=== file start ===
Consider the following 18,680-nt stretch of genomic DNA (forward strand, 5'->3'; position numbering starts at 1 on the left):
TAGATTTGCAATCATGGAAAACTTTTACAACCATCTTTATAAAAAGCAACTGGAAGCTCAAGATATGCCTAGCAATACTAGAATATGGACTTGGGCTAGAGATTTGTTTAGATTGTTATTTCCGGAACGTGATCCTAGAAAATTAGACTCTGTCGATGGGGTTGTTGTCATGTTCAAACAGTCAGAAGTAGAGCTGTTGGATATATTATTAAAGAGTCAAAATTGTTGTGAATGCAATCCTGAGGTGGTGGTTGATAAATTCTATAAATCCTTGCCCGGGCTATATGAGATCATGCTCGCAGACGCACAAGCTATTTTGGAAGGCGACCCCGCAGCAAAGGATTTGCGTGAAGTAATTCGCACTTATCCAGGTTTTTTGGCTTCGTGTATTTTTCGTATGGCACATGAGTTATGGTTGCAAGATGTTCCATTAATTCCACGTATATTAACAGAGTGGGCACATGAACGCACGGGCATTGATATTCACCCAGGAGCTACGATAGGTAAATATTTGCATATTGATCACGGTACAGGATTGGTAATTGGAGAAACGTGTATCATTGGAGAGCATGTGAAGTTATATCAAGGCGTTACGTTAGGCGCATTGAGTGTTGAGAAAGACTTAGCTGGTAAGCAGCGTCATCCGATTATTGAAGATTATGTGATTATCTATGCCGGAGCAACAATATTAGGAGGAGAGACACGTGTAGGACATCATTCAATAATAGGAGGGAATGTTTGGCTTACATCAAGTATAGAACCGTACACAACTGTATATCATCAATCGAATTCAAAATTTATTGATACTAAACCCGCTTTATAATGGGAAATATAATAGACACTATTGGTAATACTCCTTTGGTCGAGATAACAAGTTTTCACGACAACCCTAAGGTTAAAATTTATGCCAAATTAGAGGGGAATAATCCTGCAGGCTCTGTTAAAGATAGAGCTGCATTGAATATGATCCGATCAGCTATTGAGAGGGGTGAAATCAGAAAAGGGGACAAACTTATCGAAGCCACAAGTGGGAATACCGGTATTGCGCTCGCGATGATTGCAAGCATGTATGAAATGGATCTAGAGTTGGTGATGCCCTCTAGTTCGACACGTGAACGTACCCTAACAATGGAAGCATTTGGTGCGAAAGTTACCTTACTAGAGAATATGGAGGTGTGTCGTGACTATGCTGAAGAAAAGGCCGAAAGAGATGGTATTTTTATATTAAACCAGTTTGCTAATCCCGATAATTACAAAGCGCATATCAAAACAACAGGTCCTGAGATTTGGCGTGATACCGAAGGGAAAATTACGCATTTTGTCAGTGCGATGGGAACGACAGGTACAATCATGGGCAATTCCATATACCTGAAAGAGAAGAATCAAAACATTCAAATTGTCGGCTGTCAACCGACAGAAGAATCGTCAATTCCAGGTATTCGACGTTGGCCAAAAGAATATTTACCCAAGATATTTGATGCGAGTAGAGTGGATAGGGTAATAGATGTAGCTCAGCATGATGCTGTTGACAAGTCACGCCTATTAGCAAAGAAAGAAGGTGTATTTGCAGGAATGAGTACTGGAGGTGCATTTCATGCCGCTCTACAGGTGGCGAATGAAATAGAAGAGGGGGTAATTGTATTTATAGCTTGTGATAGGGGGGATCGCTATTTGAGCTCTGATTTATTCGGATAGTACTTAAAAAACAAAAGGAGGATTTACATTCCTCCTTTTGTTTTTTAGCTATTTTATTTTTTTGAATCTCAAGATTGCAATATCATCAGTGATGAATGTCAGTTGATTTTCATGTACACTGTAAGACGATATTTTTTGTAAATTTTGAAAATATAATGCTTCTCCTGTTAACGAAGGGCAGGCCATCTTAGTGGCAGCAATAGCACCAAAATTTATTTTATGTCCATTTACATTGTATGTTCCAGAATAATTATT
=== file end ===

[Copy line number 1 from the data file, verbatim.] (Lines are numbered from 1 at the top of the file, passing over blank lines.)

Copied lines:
Consider the following 18,680-nt stretch of genomic DNA (forward strand, 5'->3'; position numbering starts at 1 on the left):